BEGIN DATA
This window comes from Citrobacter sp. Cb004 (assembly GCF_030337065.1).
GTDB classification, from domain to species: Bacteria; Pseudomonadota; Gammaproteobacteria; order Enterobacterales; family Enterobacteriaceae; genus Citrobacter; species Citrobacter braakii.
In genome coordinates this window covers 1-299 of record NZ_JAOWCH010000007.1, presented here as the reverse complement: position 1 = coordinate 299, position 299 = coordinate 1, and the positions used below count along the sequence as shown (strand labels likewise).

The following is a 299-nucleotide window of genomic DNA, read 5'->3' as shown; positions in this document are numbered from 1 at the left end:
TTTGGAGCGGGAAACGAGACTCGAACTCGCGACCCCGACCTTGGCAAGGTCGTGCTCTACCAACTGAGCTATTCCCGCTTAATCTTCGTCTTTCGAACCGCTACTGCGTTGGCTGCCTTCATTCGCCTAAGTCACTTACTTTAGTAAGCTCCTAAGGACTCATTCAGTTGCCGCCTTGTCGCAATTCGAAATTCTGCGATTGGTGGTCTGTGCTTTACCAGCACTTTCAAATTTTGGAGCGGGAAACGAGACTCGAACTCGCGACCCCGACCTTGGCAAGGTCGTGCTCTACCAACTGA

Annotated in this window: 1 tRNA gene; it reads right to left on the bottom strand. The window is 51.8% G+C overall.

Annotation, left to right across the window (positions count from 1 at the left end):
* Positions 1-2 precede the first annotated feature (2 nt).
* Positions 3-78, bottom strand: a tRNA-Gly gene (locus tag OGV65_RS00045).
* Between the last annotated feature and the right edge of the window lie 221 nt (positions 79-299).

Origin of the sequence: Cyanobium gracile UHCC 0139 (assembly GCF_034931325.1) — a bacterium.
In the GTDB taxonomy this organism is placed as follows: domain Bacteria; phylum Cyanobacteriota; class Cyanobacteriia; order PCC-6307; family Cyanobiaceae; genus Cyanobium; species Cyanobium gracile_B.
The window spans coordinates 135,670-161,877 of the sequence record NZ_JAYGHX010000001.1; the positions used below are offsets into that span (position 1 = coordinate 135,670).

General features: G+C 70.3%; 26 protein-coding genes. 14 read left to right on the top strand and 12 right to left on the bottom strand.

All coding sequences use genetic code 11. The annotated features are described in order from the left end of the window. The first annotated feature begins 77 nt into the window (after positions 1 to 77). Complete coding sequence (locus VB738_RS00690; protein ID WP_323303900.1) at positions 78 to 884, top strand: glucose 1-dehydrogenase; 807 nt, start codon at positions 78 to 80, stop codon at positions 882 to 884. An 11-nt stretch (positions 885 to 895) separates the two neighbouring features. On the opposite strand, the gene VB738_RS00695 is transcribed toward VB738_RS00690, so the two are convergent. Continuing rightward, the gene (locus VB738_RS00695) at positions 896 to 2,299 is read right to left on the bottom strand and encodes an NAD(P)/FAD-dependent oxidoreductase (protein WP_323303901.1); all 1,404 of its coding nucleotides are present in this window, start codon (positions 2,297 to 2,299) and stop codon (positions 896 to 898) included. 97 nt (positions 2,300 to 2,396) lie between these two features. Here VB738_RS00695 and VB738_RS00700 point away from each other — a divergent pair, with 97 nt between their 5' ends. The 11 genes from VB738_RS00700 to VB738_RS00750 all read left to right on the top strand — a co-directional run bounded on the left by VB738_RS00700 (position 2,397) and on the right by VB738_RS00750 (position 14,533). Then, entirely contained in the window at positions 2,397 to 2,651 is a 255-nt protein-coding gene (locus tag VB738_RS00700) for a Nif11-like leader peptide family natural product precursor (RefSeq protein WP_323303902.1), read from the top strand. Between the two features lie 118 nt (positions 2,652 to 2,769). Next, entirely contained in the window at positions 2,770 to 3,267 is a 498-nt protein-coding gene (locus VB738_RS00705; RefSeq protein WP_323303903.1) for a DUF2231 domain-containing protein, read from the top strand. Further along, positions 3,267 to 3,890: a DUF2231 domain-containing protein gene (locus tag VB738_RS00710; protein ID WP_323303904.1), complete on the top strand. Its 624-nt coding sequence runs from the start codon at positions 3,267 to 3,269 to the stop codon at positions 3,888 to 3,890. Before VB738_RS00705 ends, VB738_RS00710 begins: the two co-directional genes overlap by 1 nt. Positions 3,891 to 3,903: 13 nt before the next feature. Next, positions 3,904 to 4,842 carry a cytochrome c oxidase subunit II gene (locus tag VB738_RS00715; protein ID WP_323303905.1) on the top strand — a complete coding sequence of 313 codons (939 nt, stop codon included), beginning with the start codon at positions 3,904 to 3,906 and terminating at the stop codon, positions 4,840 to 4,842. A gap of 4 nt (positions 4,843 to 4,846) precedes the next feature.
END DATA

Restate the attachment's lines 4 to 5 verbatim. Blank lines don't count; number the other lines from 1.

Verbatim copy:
The following is a 299-nucleotide window of genomic DNA, read 5'->3' as shown; positions in this document are numbered from 1 at the left end:
TTTGGAGCGGGAAACGAGACTCGAACTCGCGACCCCGACCTTGGCAAGGTCGTGCTCTACCAACTGAGCTATTCCCGCTTAATCTTCGTCTTTCGAACCGCTACTGCGTTGGCTGCCTTCATTCGCCTAAGTCACTTACTTTAGTAAGCTCCTAAGGACTCATTCAGTTGCCGCCTTGTCGCAATTCGAAATTCTGCGATTGGTGGTCTGTGCTTTACCAGCACTTTCAAATTTTGGAGCGGGAAACGAGACTCGAACTCGCGACCCCGACCTTGGCAAGGTCGTGCTCTACCAACTGA